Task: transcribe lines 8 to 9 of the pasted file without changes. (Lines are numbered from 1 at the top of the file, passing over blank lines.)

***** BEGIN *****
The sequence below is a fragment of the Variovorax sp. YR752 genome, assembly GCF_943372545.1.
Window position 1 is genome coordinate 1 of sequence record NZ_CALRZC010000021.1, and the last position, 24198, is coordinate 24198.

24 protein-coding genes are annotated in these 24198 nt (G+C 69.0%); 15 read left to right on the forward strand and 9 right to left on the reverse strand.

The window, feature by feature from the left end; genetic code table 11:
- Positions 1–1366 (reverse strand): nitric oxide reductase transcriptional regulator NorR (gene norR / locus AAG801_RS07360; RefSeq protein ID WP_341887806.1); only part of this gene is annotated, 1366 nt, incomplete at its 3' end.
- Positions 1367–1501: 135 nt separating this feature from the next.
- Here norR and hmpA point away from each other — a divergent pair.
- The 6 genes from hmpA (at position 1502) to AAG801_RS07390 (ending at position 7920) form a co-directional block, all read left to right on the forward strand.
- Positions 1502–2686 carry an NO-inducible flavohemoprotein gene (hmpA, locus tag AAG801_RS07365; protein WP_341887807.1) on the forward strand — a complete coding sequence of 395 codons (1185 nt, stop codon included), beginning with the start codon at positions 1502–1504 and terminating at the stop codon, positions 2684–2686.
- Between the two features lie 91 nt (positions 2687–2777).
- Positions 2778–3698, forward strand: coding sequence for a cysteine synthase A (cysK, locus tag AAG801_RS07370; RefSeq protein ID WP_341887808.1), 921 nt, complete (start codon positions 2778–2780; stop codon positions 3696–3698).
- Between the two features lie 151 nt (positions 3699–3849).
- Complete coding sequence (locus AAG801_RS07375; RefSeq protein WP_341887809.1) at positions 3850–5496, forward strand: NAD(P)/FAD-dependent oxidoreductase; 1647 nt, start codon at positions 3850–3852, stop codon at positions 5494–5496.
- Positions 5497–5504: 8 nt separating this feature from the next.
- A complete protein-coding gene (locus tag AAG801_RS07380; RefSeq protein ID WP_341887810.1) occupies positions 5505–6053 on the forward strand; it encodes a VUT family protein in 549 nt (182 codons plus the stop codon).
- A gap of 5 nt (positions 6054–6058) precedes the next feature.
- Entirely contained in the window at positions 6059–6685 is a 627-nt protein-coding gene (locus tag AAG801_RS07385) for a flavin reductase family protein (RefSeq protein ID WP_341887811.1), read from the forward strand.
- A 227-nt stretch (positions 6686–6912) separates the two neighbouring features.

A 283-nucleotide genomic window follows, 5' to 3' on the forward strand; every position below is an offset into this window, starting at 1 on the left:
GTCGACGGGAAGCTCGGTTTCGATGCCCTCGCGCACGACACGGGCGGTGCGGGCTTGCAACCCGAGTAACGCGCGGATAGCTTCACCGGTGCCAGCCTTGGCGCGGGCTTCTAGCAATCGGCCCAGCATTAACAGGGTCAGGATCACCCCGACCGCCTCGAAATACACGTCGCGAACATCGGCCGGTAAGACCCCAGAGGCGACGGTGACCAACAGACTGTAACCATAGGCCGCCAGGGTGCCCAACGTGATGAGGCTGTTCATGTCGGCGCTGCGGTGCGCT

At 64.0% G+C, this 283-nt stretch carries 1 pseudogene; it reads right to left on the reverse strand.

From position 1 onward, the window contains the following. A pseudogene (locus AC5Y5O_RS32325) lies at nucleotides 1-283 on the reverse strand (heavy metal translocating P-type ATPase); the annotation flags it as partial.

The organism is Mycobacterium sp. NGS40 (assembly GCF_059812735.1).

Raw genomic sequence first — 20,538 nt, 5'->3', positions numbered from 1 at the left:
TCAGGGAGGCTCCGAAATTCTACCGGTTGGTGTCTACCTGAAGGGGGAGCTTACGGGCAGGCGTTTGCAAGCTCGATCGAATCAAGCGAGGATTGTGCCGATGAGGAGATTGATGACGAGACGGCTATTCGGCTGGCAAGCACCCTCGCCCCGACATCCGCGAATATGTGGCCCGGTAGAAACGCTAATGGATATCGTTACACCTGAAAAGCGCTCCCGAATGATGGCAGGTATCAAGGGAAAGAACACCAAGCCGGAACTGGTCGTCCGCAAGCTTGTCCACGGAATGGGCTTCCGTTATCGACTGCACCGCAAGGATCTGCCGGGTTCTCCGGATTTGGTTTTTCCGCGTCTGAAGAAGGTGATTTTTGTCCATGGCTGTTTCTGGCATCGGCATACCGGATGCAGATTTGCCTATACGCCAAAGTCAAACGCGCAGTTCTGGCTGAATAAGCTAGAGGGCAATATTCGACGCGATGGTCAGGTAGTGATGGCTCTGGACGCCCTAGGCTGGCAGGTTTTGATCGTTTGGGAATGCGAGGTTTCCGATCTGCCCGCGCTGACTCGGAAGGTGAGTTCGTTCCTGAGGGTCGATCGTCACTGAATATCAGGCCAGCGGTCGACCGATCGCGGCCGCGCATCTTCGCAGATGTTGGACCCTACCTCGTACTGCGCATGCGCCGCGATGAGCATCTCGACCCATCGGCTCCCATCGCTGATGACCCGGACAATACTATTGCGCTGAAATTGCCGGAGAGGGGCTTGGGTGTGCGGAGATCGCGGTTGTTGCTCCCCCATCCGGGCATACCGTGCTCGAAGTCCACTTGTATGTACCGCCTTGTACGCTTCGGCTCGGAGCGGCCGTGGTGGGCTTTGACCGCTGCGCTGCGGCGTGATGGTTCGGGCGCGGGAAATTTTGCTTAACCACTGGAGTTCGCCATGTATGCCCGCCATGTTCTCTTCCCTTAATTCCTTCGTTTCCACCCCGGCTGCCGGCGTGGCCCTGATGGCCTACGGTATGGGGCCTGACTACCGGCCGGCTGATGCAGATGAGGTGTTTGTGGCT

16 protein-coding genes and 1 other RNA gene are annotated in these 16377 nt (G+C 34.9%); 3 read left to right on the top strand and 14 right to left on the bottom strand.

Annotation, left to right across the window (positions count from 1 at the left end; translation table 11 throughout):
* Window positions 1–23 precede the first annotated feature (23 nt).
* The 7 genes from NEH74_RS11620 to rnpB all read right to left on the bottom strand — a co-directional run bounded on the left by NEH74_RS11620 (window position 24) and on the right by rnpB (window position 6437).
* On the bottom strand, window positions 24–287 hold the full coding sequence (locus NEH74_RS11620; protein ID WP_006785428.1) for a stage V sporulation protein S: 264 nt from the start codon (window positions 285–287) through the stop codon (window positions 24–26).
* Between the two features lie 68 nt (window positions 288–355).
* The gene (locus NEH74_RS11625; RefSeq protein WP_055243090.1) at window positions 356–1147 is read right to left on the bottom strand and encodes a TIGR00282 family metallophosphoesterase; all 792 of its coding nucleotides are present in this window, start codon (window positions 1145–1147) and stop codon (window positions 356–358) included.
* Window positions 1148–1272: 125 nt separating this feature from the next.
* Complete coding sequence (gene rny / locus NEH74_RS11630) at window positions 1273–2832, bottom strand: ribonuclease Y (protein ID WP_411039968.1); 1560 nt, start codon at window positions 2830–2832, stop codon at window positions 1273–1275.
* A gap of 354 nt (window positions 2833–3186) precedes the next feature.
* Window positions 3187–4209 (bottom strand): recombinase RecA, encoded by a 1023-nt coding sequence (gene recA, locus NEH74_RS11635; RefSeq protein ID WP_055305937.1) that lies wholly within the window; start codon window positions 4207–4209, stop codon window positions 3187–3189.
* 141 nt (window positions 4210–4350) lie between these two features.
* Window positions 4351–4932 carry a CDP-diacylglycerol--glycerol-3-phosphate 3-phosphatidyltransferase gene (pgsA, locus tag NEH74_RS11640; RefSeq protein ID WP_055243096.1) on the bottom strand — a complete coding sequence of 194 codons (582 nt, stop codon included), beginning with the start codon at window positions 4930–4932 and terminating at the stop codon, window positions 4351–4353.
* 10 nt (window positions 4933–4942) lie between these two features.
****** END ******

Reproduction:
- The 6 genes from hmpA (at position 1502) to AAG801_RS07390 (ending at position 7920) form a co-directional block, all read left to right on the forward strand.
- Positions 1502–2686 carry an NO-inducible flavohemoprotein gene (hmpA, locus tag AAG801_RS07365; protein WP_341887807.1) on the forward strand — a complete coding sequence of 395 codons (1185 nt, stop codon included), beginning with the start codon at positions 1502–1504 and terminating at the stop codon, positions 2684–2686.